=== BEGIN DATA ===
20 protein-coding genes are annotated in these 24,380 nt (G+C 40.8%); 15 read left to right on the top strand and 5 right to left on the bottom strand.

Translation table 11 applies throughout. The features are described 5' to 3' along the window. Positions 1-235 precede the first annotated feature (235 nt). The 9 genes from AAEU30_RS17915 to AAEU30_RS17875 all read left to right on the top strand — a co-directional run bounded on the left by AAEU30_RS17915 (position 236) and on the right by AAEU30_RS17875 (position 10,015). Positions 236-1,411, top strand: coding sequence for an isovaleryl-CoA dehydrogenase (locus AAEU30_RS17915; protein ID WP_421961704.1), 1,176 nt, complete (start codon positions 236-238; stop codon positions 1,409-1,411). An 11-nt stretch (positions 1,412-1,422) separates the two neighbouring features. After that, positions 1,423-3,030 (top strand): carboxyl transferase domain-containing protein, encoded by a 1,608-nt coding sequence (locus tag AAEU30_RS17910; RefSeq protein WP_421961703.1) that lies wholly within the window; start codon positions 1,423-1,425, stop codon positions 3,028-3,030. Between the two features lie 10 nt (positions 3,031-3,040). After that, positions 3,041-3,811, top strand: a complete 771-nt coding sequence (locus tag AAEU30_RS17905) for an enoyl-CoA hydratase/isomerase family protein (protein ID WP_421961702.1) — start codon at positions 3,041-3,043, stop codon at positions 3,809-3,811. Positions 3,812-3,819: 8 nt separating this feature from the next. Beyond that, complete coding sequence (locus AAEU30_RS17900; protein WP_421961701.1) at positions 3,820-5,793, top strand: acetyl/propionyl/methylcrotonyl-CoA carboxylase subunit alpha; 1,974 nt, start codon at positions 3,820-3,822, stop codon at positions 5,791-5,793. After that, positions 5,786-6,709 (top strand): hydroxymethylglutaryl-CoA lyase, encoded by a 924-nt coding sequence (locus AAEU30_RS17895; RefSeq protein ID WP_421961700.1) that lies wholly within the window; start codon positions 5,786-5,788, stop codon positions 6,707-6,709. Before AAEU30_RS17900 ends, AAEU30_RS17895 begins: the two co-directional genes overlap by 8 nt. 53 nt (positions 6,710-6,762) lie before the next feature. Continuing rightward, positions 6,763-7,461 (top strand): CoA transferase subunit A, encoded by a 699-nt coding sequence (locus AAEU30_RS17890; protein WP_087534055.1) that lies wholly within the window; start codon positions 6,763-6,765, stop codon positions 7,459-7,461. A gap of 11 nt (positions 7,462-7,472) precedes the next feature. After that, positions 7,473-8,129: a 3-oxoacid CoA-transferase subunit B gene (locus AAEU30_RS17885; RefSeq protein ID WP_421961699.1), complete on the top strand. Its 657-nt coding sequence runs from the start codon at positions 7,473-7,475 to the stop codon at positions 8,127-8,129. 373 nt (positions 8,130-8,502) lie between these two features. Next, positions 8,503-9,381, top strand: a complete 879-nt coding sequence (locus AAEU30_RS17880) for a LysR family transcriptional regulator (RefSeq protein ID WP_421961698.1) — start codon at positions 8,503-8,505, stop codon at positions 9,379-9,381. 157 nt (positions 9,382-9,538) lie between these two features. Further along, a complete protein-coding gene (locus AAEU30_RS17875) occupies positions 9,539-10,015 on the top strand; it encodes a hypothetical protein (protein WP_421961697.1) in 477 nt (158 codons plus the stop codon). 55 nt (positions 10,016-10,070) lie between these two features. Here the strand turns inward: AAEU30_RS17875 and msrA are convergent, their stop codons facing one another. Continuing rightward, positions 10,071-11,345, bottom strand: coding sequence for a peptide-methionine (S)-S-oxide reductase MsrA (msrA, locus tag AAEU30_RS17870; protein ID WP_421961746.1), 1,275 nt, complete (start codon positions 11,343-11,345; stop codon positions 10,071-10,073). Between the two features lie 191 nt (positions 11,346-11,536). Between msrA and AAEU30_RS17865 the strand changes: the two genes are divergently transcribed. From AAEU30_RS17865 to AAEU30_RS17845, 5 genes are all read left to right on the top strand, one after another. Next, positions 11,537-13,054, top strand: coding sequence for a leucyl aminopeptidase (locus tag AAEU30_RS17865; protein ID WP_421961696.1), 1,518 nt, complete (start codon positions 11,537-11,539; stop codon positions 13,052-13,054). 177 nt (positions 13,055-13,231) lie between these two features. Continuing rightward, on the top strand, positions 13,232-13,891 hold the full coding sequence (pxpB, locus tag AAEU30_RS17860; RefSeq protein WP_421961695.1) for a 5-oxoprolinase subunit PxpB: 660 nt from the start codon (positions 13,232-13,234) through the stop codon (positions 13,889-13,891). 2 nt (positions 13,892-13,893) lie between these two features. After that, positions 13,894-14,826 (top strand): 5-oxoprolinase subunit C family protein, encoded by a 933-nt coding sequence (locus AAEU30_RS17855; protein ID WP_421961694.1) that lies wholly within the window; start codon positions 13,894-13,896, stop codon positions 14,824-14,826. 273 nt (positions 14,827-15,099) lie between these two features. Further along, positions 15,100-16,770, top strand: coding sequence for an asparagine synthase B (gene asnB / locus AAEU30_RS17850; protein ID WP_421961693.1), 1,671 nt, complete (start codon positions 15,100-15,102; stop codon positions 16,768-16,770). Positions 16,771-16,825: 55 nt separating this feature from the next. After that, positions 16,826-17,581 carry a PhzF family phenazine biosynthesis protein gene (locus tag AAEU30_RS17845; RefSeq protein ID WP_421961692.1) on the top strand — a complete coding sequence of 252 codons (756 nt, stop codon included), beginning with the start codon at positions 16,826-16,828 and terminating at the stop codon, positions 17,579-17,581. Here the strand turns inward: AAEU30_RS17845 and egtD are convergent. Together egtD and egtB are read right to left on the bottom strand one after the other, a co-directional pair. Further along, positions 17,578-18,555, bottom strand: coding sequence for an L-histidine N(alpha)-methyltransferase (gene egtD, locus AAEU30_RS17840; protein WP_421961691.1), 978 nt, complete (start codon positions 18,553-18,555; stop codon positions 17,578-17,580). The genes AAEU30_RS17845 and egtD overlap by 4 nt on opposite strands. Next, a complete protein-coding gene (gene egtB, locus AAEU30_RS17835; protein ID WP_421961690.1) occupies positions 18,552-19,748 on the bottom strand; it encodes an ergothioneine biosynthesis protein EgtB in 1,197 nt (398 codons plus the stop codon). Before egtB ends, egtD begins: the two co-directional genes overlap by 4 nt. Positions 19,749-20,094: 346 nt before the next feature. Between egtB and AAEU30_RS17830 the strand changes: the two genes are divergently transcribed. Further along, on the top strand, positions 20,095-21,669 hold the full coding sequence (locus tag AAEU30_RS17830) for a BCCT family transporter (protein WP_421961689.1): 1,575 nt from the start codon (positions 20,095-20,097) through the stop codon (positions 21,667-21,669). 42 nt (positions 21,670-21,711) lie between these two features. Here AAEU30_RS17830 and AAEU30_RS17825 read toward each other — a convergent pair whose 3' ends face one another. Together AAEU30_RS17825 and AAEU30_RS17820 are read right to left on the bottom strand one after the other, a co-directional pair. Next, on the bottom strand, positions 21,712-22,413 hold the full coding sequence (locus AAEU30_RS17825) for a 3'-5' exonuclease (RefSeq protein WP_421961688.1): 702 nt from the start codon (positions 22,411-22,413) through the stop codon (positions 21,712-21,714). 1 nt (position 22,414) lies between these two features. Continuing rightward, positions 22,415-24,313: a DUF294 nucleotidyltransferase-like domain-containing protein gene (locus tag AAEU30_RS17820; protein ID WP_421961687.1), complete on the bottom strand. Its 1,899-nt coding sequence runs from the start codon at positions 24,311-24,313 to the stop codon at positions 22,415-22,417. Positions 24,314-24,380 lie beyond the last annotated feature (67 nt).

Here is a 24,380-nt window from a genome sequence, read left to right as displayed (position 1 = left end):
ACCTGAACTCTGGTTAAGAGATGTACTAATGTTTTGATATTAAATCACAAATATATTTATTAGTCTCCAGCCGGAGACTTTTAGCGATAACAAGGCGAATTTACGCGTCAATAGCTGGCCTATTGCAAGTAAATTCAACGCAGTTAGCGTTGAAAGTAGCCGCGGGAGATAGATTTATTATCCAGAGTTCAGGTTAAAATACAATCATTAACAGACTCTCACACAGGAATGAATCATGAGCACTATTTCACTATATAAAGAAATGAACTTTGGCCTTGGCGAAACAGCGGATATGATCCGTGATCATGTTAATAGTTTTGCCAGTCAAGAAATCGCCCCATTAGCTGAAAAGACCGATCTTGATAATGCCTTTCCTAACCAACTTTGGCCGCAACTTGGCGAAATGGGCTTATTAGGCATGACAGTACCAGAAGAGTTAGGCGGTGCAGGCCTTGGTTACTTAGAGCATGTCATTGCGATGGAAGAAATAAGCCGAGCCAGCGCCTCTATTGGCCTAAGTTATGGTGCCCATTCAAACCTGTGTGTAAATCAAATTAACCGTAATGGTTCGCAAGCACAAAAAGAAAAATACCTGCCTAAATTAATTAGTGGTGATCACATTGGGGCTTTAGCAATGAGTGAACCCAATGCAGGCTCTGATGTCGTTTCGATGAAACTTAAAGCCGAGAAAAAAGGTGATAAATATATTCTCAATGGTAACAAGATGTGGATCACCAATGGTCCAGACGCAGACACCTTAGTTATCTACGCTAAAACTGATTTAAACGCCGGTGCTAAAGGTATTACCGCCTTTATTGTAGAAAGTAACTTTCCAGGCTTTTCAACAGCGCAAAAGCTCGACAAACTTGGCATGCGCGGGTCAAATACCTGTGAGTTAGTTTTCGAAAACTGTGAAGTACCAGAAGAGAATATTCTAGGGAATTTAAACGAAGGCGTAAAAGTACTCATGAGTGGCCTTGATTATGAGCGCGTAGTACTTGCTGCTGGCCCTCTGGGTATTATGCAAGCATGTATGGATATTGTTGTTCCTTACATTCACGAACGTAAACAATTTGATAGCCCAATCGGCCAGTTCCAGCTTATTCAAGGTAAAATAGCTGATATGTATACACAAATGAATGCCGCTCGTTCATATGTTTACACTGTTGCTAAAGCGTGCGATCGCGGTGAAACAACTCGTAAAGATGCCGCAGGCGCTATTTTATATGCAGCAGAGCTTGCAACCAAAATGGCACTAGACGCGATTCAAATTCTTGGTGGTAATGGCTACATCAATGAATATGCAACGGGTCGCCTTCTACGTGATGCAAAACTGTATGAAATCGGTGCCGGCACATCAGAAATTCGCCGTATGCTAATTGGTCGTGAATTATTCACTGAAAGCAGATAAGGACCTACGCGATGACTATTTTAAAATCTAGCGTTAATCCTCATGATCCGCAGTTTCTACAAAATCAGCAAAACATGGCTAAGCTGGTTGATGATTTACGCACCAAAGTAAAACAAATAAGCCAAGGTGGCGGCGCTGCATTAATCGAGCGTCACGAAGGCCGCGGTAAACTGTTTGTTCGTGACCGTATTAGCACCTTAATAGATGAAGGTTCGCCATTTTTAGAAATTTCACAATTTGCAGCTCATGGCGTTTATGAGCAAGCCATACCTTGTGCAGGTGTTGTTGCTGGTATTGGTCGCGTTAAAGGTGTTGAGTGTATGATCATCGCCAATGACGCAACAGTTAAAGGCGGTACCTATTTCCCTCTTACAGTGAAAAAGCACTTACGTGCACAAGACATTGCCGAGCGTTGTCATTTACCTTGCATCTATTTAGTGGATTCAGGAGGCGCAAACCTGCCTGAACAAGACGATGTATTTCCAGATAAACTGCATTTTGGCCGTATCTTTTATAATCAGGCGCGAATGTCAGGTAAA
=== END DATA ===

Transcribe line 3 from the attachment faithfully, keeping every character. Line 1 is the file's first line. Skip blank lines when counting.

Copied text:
Here is a 24,380-nt window from a genome sequence, read left to right as displayed (position 1 = left end):